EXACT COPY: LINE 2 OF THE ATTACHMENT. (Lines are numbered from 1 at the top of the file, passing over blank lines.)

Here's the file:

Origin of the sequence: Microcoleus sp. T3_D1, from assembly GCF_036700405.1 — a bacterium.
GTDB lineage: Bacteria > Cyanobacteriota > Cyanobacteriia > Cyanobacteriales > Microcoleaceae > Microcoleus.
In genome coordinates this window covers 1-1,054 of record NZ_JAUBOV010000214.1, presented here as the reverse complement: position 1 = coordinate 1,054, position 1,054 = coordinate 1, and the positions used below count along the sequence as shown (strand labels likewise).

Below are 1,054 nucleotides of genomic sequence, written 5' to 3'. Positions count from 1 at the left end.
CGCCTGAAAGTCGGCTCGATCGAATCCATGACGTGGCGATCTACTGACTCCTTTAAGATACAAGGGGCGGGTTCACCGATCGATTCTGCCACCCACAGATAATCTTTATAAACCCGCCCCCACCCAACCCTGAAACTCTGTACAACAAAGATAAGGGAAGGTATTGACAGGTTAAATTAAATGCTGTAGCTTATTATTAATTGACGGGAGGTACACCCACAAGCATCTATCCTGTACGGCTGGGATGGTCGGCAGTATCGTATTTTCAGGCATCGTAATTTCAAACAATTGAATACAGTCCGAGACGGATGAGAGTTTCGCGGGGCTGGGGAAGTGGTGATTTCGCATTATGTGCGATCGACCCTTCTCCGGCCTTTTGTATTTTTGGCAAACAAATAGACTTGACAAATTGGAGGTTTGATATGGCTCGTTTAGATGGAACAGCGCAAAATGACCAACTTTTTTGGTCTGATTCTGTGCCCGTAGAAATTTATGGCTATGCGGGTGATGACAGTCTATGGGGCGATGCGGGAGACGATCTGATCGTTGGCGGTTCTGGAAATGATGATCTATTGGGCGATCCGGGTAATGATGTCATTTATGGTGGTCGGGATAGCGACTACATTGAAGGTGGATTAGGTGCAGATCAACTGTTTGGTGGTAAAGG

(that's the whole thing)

GTDB lineage: Bacteria > Cyanobacteriota > Cyanobacteriia > Cyanobacteriales > Microcoleaceae > Microcoleus.